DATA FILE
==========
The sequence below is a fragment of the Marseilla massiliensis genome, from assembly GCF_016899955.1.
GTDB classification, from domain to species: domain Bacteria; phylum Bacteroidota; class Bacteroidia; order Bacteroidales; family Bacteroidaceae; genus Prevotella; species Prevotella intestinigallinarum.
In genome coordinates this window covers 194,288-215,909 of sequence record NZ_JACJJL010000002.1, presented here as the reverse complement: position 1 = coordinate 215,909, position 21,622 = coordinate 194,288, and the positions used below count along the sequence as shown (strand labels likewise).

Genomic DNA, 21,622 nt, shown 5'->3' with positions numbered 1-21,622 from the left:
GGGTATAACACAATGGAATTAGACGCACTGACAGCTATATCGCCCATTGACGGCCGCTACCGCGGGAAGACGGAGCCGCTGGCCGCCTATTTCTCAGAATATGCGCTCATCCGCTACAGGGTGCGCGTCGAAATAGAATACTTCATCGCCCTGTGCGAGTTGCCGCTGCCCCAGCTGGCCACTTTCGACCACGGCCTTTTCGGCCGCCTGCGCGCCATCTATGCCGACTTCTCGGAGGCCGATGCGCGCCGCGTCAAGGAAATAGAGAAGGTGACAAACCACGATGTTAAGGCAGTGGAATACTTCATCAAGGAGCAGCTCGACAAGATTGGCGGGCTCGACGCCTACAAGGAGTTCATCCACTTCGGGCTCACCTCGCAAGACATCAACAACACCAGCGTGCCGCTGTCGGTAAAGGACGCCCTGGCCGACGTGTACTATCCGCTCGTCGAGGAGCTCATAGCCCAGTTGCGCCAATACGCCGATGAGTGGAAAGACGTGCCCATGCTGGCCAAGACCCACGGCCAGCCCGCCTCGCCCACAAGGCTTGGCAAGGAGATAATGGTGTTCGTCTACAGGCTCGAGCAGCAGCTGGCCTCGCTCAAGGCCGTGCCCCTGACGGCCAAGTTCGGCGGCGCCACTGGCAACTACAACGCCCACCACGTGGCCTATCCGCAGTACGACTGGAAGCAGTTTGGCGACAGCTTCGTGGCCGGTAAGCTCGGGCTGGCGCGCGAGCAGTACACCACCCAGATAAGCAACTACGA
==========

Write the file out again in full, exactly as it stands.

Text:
The sequence below is a fragment of the Marseilla massiliensis genome, from assembly GCF_016899955.1.
GTDB classification, from domain to species: domain Bacteria; phylum Bacteroidota; class Bacteroidia; order Bacteroidales; family Bacteroidaceae; genus Prevotella; species Prevotella intestinigallinarum.
In genome coordinates this window covers 194,288-215,909 of sequence record NZ_JACJJL010000002.1, presented here as the reverse complement: position 1 = coordinate 215,909, position 21,622 = coordinate 194,288, and the positions used below count along the sequence as shown (strand labels likewise).

Genomic DNA, 21,622 nt, shown 5'->3' with positions numbered 1-21,622 from the left:
GGGTATAACACAATGGAATTAGACGCACTGACAGCTATATCGCCCATTGACGGCCGCTACCGCGGGAAGACGGAGCCGCTGGCCGCCTATTTCTCAGAATATGCGCTCATCCGCTACAGGGTGCGCGTCGAAATAGAATACTTCATCGCCCTGTGCGAGTTGCCGCTGCCCCAGCTGGCCACTTTCGACCACGGCCTTTTCGGCCGCCTGCGCGCCATCTATGCCGACTTCTCGGAGGCCGATGCGCGCCGCGTCAAGGAAATAGAGAAGGTGACAAACCACGATGTTAAGGCAGTGGAATACTTCATCAAGGAGCAGCTCGACAAGATTGGCGGGCTCGACGCCTACAAGGAGTTCATCCACTTCGGGCTCACCTCGCAAGACATCAACAACACCAGCGTGCCGCTGTCGGTAAAGGACGCCCTGGCCGACGTGTACTATCCGCTCGTCGAGGAGCTCATAGCCCAGTTGCGCCAATACGCCGATGAGTGGAAAGACGTGCCCATGCTGGCCAAGACCCACGGCCAGCCCGCCTCGCCCACAAGGCTTGGCAAGGAGATAATGGTGTTCGTCTACAGGCTCGAGCAGCAGCTGGCCTCGCTCAAGGCCGTGCCCCTGACGGCCAAGTTCGGCGGCGCCACTGGCAACTACAACGCCCACCACGTGGCCTATCCGCAGTACGACTGGAAGCAGTTTGGCGACAGCTTCGTGGCCGGTAAGCTCGGGCTGGCGCGCGAGCAGTACACCACCCAGATAAGCAACTACGA